Wednesday, December 14, 2011

New family-history folk

We computer-oriented genealogical researchers tend to imagine that the main action started and stopped with the Mormons, when these devoted investigators decided to record scrupulously for posterity (more precisely, in the perspective of posthumous baptisms) all the BDM details (births, deaths and marriages) concerning our forebears.

Recently, I was pleasantly astonished to receive an email from a representative member of a new organization named Mocavo, informing me that they were stepping into the genealogical business. For the moment, I'm greatly impressed by the way in which these professionals have targeted rapidly and effectively my personal stuff.


Mocavo is particularly active on Twitter. You might follow their UK community director Casey Hopkins at @caseyhopkins

I'll append information to my blog as I learn more about the approach and methods of this new organization.


  1. My concern with organisations picking up the data from all the hard work people have done on their family history. They then lock it into their own archives and when someone comes along in the future looking for info on a family, the organisation shows snippets of what they've got. Alas when you want to look at the details you have to pay. Is there a way to copyright the info you've spent years collecting so it can't be pilfered by these opportunists?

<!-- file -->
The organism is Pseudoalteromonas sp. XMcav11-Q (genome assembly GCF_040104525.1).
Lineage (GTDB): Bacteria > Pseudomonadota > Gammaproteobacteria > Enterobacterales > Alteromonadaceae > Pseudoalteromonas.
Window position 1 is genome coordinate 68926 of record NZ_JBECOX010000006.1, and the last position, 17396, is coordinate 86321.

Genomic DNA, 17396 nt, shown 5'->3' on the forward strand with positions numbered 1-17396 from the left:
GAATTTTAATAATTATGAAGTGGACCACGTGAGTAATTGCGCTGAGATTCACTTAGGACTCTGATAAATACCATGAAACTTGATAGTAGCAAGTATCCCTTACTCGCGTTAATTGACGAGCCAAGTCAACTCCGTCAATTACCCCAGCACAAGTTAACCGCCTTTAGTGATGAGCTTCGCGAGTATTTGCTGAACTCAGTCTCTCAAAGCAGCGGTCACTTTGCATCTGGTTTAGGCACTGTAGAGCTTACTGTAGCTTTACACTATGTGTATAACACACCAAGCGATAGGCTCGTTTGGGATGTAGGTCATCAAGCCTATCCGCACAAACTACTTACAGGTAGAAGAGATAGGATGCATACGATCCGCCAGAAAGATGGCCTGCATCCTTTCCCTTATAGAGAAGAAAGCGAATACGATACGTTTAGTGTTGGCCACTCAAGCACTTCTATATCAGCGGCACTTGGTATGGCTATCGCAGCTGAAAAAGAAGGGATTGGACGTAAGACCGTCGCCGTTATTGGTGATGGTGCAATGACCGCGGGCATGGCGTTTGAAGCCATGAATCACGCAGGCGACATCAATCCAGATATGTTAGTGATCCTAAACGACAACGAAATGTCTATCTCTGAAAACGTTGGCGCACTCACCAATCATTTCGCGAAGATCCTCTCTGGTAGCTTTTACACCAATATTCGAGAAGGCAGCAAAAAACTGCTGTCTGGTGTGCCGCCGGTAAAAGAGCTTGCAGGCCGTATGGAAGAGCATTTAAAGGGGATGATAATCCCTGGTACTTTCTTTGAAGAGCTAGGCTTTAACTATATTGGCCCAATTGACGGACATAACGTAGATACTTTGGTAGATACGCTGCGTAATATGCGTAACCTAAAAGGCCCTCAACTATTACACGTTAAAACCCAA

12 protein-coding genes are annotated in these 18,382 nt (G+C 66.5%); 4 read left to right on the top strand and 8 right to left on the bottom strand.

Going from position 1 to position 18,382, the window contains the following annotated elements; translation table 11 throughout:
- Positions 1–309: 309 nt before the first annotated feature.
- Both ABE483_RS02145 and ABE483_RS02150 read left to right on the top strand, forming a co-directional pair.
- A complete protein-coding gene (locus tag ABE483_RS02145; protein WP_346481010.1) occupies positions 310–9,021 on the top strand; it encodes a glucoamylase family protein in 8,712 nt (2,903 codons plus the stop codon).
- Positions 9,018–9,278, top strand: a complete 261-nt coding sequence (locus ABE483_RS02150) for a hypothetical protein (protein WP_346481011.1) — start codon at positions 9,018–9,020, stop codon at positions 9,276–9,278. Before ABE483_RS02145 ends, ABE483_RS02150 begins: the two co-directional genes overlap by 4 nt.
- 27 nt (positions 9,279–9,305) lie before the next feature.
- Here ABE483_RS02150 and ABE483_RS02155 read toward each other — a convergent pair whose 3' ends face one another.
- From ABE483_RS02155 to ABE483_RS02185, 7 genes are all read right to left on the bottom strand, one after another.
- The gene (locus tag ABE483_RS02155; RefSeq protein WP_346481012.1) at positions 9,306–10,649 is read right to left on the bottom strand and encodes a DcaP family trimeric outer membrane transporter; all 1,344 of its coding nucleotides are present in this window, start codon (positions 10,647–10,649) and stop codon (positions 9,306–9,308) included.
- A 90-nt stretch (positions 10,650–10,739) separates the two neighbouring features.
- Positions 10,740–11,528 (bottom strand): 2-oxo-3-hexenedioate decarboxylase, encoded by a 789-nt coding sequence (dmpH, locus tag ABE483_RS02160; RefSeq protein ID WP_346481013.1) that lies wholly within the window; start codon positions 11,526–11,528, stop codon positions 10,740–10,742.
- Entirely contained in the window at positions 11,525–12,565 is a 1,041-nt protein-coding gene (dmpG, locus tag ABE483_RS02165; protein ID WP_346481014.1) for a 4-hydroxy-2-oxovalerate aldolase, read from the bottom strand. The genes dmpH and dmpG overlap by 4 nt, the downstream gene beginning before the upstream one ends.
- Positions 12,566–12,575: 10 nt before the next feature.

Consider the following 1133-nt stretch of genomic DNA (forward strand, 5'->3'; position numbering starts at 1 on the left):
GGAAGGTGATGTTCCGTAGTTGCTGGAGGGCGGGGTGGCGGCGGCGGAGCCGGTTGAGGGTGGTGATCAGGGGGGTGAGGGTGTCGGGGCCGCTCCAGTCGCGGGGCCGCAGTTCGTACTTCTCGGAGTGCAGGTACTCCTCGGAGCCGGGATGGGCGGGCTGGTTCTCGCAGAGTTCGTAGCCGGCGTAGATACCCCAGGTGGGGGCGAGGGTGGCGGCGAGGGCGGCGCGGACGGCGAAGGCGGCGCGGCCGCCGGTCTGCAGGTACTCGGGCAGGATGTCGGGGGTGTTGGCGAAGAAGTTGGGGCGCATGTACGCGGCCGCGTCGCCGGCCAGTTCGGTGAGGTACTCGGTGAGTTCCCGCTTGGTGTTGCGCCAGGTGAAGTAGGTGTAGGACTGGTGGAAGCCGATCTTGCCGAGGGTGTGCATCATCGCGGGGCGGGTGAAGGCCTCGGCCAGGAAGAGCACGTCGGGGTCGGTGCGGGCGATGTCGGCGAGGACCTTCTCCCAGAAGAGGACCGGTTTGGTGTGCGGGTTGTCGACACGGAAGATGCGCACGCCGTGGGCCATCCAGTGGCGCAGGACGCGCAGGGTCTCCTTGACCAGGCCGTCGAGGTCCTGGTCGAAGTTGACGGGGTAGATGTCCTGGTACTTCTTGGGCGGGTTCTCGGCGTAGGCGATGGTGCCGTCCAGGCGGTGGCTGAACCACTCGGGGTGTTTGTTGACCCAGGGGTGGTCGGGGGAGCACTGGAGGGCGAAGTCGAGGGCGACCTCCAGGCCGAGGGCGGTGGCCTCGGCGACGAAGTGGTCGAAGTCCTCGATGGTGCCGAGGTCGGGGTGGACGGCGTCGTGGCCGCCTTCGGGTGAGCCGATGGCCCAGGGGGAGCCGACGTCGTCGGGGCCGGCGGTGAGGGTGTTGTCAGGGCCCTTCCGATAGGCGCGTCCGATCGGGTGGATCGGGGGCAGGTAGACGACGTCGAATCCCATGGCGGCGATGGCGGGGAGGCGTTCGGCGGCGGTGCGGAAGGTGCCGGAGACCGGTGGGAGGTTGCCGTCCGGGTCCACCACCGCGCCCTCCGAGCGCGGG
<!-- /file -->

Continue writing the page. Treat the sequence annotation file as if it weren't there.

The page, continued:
2. No, the only way of ensuring the strict privacy of family-history stuff is to refrain from publishing it in any way whatsoever… and that would defeat the researcher's basic goals. First, we want to stimulate reactions from fellow-researchers. And second, we want friends and relatives to read the results of our research. As I've often said, the idea of having to pay for subscriptions to a small number of online genealogical companies has never worried me unduly. I myself have never done so, and I don't intend to do so. The people who pay to join such services would probably be incapable of carrying out genealogical research by themselves.

    By far the most obnoxious financial barriers I've encountered in the family-history domain have been purely Australian: for example, the outrageous price of official BDM certificates in New South Wales, the mercantile "donations" that are expected by certain historical societies in rural towns, or the fees to become a member of certain associations.